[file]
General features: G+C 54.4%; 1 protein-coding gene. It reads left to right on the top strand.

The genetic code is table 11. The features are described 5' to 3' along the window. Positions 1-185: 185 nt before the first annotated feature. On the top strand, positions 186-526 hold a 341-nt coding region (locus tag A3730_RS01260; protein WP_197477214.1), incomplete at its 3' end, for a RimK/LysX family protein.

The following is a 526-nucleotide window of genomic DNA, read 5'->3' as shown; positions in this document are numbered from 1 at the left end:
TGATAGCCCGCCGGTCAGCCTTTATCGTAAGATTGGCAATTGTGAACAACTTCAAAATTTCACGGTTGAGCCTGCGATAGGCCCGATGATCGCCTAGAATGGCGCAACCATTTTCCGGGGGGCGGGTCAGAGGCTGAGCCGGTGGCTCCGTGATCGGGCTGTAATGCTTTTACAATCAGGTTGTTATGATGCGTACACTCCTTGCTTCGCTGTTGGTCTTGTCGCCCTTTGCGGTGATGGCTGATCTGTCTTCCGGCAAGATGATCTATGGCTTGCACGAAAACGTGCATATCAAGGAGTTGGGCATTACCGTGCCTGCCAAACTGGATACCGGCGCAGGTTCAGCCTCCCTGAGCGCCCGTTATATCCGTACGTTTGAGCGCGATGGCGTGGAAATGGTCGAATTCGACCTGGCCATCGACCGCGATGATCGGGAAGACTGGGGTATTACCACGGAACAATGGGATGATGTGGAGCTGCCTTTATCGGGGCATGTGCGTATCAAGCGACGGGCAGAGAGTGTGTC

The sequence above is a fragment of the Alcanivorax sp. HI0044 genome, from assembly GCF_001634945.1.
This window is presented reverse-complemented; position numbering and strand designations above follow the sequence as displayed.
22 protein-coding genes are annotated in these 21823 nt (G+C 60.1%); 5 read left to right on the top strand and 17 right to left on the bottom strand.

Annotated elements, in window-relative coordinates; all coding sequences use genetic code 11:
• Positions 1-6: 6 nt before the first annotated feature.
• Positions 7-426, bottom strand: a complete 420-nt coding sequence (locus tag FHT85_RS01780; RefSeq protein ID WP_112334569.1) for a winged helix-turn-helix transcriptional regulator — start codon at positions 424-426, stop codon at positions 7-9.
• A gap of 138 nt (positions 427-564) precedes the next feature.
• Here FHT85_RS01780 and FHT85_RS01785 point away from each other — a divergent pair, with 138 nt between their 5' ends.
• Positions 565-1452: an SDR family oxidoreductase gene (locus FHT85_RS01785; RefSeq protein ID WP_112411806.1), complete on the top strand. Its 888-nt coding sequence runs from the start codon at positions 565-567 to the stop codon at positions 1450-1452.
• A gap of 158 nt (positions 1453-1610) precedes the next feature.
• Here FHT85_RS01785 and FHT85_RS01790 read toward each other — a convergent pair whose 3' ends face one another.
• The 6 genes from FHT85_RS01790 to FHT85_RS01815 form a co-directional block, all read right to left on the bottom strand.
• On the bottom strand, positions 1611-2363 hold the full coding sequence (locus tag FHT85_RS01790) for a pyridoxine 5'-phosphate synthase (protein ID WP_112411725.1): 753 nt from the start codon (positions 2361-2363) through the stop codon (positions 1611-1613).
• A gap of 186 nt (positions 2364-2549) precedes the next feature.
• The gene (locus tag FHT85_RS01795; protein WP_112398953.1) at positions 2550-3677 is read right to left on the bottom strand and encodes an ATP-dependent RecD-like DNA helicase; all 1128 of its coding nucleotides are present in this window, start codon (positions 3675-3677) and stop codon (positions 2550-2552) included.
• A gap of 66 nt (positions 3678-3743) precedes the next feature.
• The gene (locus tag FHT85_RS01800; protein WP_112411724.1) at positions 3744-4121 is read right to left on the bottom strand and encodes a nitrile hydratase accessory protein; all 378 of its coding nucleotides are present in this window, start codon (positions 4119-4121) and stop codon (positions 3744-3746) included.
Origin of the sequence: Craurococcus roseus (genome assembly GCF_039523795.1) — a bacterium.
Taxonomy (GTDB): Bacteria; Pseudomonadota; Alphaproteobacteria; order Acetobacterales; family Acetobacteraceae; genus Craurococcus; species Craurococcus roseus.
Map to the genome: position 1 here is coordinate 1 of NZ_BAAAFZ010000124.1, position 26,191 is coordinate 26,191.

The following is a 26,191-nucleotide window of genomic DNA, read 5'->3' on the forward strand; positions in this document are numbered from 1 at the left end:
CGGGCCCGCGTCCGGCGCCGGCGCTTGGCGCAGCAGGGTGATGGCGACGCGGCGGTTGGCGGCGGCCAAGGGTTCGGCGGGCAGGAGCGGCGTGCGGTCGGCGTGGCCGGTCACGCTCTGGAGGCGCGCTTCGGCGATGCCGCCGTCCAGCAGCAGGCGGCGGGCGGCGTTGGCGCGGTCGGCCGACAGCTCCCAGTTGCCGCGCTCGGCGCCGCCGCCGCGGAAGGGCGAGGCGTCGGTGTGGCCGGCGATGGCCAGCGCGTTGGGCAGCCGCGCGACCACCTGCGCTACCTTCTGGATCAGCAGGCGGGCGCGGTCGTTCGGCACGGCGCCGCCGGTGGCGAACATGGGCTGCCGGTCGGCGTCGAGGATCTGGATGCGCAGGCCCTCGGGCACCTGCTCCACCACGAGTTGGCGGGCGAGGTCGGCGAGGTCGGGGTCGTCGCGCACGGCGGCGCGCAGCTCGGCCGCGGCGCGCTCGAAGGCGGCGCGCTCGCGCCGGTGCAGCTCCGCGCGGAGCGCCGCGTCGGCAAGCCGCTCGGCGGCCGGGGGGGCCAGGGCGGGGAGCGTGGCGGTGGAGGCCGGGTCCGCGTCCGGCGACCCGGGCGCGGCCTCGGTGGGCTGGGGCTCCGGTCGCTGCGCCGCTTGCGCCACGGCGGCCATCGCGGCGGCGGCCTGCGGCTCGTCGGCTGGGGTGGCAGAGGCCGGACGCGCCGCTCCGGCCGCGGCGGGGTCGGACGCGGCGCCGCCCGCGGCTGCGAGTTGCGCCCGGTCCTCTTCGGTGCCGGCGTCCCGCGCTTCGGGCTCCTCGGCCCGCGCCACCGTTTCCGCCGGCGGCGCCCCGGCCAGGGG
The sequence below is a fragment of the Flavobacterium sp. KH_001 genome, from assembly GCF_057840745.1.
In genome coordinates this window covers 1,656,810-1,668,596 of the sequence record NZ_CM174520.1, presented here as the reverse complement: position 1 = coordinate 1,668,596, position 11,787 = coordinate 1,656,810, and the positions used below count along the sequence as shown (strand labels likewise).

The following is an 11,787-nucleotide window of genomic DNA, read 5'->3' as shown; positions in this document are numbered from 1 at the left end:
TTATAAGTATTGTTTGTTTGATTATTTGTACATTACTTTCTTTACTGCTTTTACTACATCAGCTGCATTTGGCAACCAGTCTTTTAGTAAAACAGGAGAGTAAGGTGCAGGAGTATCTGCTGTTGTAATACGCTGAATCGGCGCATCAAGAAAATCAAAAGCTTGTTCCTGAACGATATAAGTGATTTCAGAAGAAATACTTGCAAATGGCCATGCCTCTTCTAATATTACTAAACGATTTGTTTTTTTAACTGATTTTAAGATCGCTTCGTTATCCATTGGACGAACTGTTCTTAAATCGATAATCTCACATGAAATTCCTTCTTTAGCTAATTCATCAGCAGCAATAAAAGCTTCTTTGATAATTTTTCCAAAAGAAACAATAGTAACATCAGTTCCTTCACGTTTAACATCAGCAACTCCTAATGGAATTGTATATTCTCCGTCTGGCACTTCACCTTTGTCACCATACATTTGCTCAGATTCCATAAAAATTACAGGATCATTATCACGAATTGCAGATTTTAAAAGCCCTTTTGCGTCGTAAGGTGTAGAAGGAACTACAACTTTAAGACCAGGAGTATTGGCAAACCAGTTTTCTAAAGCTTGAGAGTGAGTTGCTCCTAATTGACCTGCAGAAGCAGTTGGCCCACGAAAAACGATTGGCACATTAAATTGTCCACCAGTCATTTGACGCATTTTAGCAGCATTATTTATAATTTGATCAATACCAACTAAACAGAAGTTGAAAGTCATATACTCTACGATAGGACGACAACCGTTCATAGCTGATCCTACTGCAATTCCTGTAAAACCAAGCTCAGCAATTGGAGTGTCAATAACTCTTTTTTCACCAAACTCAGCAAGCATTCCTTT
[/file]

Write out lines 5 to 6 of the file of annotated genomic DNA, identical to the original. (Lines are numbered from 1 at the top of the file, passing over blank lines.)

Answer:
The sequence above is a fragment of the Alcanivorax sp. HI0044 genome, from assembly GCF_001634945.1.
This window is presented reverse-complemented; position numbering and strand designations above follow the sequence as displayed.